Monday, October 31, 2011

costume cloak

So in case you didn’t notice, I never posted last week.  It’s not that I didn’t make anything, I just ran out of time between work, an essay I had to write, preparing for Halloween, and everyday life.  What I did make was a big mess that was supposed to be chocolate haystacks (my chocolate seized), and a Halloween costume for my 2 year old.
My little Hobbit

My son happens to be obsessed with the animated version of The Hobbit, so it was only fitting to make him a Bilbo Baggins costume for Halloween.  (Don’t know what I’m talking about?  It’s on youtube in 6 parts, check it out!)  The whole thing cost me about $9, mostly in fleece for his cloak.  The cloak was so easy, and came out so well, that I thought I’d share.  While I realize this is not helpful for this Halloween, if you or someone you love likes to dress up on a regular basis (like my kid, or my college roommate), it's an easy project.

You will need:

Fleece material (depends on the size of your cloak, I needed 40”) ($5.55)

Coordinating thread (free, left from previous projects)

marker and a string (free, found in the house)

I used this very helpful though somewhat odd set of directions for the cloak.  I’m embarrassed to admit I had to look up the formula to find the diameter of a circle in order to measure the cloth needed: d = c/π (my Algebra teacher husband wasn’t home).  
Measure around the neck for the inner semi circle.  Measure from the collar to the end length for the flat edge.  So in our case, the neck was 5½“, and the length was 27”.  To cut this part of the cloak out, fold your cloth in half and smooth it out.  Tape your string to the sharpie, measure out your radius (27¾“  in our case), and hold the non sharpie end to the corner.  I did this with a large sewing needle taped to the string shoved into our carpeted floor, but you could just hold it steady.  Hold the sharpie as level and steady as possible, and draw a quarter circle onto the fabric.  Repeat this process for the inner circle (in our case, a 1¾“ radius).  Using your sharpest scissors, cut out your cloak with the fabric still folded.  Keep in mind that there is no hemming, so this edge will show!  Cut carefully and be mindful of which side of the sharpie line your cutting on so it doesn’t show up on the cloak.  

The second part is the hood.  This is a rectangle.  The short side is the depth of the hood; if you like an overhang, add a few inches.  The long side is the length from your shoulder, up over your head, down to your other shoulder.  To create the hood, fold the long side in half and sew it up.  Sew the hood to the neck semi circle of the other part.  My hood length and collar length didn’t match, so I sewed it on, matching the halfway mark of both pieces up, then I laid the cloak down on my cutting mat and just cut off the excess diagonally (leaving the full depth of the hood on top, but getting all the extra hood off at the collar).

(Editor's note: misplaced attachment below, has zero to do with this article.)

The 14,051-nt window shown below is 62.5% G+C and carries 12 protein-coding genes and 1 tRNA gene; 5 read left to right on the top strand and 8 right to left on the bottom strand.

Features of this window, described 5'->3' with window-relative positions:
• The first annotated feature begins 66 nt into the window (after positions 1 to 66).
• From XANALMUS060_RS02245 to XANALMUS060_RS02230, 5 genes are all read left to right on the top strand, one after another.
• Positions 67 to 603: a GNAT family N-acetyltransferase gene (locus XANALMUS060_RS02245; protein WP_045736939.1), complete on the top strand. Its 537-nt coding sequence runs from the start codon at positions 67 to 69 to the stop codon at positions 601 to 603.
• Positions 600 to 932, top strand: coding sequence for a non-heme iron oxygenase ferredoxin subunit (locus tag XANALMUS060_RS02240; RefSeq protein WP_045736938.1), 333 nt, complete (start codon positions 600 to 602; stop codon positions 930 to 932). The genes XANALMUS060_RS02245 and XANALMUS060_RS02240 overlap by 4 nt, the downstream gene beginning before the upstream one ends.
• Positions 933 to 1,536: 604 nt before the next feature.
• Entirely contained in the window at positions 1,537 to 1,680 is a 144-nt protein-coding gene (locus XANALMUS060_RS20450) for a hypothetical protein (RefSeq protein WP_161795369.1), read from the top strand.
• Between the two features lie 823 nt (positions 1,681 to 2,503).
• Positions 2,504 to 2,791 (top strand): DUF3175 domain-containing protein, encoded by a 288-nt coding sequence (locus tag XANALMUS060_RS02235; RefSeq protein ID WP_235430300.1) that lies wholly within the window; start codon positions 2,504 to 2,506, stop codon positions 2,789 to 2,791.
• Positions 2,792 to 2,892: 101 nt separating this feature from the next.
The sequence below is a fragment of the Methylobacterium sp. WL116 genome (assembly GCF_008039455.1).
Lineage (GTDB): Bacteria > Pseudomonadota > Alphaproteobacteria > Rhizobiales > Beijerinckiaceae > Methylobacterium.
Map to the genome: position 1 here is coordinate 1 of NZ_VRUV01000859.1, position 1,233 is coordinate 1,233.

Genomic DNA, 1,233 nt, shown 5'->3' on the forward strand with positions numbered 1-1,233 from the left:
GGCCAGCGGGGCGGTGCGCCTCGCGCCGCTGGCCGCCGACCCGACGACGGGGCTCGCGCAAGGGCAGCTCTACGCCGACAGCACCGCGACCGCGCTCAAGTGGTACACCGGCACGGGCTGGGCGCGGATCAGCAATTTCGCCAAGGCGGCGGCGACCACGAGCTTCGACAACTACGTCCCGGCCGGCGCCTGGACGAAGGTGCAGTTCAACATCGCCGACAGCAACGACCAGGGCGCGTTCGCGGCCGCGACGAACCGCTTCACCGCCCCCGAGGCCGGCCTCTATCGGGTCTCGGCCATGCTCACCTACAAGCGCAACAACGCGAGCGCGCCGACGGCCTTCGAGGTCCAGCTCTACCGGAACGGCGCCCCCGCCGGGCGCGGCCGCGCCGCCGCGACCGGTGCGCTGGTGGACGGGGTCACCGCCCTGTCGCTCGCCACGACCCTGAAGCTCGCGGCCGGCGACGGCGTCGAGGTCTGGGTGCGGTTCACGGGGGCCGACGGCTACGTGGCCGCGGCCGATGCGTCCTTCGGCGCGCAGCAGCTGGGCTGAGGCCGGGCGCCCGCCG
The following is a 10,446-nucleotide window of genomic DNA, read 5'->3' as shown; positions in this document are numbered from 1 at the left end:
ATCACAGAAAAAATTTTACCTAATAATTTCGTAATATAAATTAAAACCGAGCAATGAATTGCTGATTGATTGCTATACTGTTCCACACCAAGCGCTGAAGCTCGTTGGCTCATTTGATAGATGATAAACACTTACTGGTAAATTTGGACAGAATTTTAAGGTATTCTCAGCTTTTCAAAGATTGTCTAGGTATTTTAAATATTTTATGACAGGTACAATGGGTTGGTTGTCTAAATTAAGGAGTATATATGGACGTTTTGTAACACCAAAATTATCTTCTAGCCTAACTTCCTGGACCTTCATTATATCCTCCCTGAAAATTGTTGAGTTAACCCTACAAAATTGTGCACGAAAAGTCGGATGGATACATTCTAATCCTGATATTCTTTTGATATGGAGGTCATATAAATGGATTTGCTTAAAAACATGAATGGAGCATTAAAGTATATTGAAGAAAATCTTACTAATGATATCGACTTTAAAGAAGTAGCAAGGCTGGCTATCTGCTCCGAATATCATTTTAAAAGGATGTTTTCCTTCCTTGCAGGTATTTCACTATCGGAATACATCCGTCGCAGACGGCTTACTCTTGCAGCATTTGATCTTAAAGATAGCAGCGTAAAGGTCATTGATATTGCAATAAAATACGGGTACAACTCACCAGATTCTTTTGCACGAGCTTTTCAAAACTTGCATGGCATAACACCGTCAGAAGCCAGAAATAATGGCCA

Laid out, it doesn't look great, but it shows the diagonal cut on the hood
The only thing left to do is to figure out how you’re going to close it.  I thought about buying a cool metal closure, but it would have added $4 to the cost, so I opted for ties instead.  Using the scrap fabric, I cut ½“ thick ties about 6” long.  Using my sewing machine, I tacked it to the cloak collar.  After cutting all the dangling threads off, it’s done!

Wow, that took a lot to explain.  Definitely look at the original instructions here for some visual help.

Try It:  

 The fleece was on sale for $5.55

Buy It: 

The cheapest cloak I saw on the Halloween Express website was $12.99.


 As a rule, I’m a big fan of homemade costumes.  The cloak took about an hour, and was fun to make.  I will note, this is strictly for dress-up.  It's not a professional wear everyday type cloak.  But for someone like Spencer, I will definitely say Try It.

Monday, October 17, 2011


A few years back my husband had a student whose parents would send us a box of apples at Christmas.   The first year I made a bunch of pies and gave them away, then I got wise and pulled out my jars.  Applesauce is very easy, and amazingly delicious.  Plus, you can have it exactly the way you like it- smooth, chunky, plain, sweetened, flavored….  It’s great.

Spencer as a caterpillar at Carter Mountain
I took Spencer up to Carter Mountain Orchard, a beautiful pick your own spot.  We didn’t have time to pick, so we rummaged through the bins, choosing sweet apples- empire, golden delicious, Jonathan, McIntosh, anything that came with the cheaper price tag and the description of sweet. 
12 Carter apples + 1 leftover apple from lunch

You will need:

12-13 apples, about 6 lbs ($8.09)

Cinnamon (optional) ($1.97 for 2.37 oz, estimated $.19)

Pint Ball jars ($10.99 for 12, $10.99/12 = $.92 x 5 = $4.58)

Peel, core, and roughly chop apples.  Put them in a large pot over medium high heat with a few inches of water (this is vague, but that’s what I did.  If it looks too wet, cook uncovered).  Cook until apples are very tender, 15-20 minutes.  While the apples are cooking, sterilize 5 pint jars (or 10 ½ pints).  Once the apples are soft you have to decide what you want.  If you like chunky sauce, mash them with a potato masher.  My son likes smooth sauce, so I ran it though the food processor.  Then I put it in a bowl (I needed the pot, but the pot would have been better) and added a teaspoon of cinnamon.  I know that amounts to a pinch, but I really just wanted a hint, cinnamon is often overpowering to me.  Pour the sauce into the jars, seal them up, and process them for 10-15 minutes.  If you have any leftovers, eat them hot!  It’s so good!